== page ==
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The new Audi RS 5: 'Like a bomb exploding in a velvet glove'

2017-11-15 14:39

Sean Parker

Image: Sean Parker


Audi has launched its second-generation RS 5 Coupe.

Western Cape - Hurtling along Du Toit’s Kloof pass behind the wheel of Audi's latest RS 5, it became apparent just how different it is to its predecessor.

Audi has replaced the V8 with a bi-turbo V6 engine that produces 331kW and a mammoth 600Nm. It still uses the automaker’s famed Quattro system which distributes power to all four wheels in a (40:60) split.

Audi says, that the styling, based on the current A5 Coupe, gets the full RS treatment with a broader grille, a rear diffuser insert, massive drain-piped size oval tailpipes and a rear spoiler lip. It sits 6mm lower to the ground than the old RS 5 but remains as wide at 1861mm. 

0-100km/h in under 4 seconds

The addition of an 8-speed ZF automatic gearbox may dumbfound some but Audi say its S-Tronic dual-clutch ‘box simply can’t handle the 600Nm of torque. The 0-100km/h sprint time is a claimed 3.9 seconds and the coupe will easily hit a top speed of 250km/h. 

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If you’re keen to post Instagram clips of your RS 5 hitting 280km/h that can be made possible with the RS Dynamic Package which raises the limiter and also chucks in some nice kit; matrix LED headlights, dynamic steering, Quattro with sports differential, and sports suspension plus with dynamic ride control. 

The RS5 tips the scales at 1665kgs, that’s 60kgs less… the equivalent of 86 iPads. And that’s where this new car feels markedly different to the outgoing coupe  which had a massive V8 engine. The lighter, more powerful V6 engine, doesn’t sound as great but when pushed at full tilt, it's more lithe and agile compared to the muscle-car approach of the previous generation’s V8.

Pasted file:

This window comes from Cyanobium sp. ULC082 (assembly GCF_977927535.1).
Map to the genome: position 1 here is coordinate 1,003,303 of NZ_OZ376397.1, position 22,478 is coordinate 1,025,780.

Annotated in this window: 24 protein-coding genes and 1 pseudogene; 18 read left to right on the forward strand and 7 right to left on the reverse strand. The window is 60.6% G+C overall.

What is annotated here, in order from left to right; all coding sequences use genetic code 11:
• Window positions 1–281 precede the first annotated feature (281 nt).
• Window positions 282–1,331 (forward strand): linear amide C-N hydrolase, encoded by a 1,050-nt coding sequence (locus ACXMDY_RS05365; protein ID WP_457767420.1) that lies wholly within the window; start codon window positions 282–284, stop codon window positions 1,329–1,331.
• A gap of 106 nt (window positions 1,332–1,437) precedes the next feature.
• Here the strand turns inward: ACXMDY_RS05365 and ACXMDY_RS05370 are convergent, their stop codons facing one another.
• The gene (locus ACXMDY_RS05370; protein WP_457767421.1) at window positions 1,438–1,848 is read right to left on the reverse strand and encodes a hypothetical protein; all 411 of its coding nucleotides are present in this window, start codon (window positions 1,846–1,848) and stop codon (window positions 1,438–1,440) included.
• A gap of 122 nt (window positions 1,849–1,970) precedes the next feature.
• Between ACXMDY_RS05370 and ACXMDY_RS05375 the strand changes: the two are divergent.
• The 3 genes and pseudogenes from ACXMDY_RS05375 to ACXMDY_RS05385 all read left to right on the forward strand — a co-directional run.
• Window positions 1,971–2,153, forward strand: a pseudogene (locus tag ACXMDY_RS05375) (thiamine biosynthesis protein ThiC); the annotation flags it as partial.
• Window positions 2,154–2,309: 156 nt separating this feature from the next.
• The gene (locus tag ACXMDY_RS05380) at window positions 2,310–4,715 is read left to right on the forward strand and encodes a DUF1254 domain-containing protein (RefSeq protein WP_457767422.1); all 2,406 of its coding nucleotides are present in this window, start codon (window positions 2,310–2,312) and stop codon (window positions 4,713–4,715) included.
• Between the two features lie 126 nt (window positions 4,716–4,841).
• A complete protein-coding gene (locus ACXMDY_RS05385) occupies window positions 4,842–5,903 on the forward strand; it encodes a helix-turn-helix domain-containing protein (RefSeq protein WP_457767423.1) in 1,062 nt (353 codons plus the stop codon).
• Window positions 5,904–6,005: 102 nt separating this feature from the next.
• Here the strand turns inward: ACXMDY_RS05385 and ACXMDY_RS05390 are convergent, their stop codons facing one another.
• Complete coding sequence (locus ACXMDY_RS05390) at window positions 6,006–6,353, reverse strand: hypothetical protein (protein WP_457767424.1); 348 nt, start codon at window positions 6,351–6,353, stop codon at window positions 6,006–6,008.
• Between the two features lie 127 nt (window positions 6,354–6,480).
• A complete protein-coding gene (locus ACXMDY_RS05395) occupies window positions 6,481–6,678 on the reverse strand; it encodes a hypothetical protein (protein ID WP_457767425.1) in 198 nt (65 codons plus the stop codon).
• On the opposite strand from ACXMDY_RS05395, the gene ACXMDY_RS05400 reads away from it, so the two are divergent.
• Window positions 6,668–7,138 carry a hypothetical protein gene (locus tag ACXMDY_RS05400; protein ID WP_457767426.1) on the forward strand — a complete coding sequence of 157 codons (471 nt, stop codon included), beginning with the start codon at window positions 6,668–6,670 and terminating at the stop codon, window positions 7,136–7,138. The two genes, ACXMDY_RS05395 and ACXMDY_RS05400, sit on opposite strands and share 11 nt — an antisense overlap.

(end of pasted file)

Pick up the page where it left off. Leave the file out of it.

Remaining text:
Steering is adequate but not as communicative as the RS 5’s rivals from Germany. Using the drive select program it’s possible to set up the car to an individual preference. I had the engine and gearbox in fire-breathing mode, suspension in pillowy comfort as well as the steering, that for me was the sweet spot. 

A revised five-link construction is used on the front axle. At the rear, a five-link suspension replaces the trapezoidal-link suspension used on the previous model. Admittedly the ride felt harsh when the suspension was in dynamic mode. 

Brakes are good with a solid pedal feel, you can order ceramic stoppers as an optional extra. 

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Changing gears via the paddles or letting the computer perform shifts, it emits the sound of a rocket exploding in a velvet glove. It’s a cosseting place to be with all the black leather, alcantara and beautifully detailed graphics from the virtual cockpit. 

As a comfortable 2+2 seater with a powerful engine I have no doubt the RS 5 will maul the road. Even though it is brutally quick it’s not hard-core like the BMW M3 CS or Mercedes-AMG C63. But then, on the other hand, that might be enough for some. The new RS 5 is a supremely fast grand tourer with loads of tech which buyers want. Audi seem to have got it right. 

Price: R1 285 500

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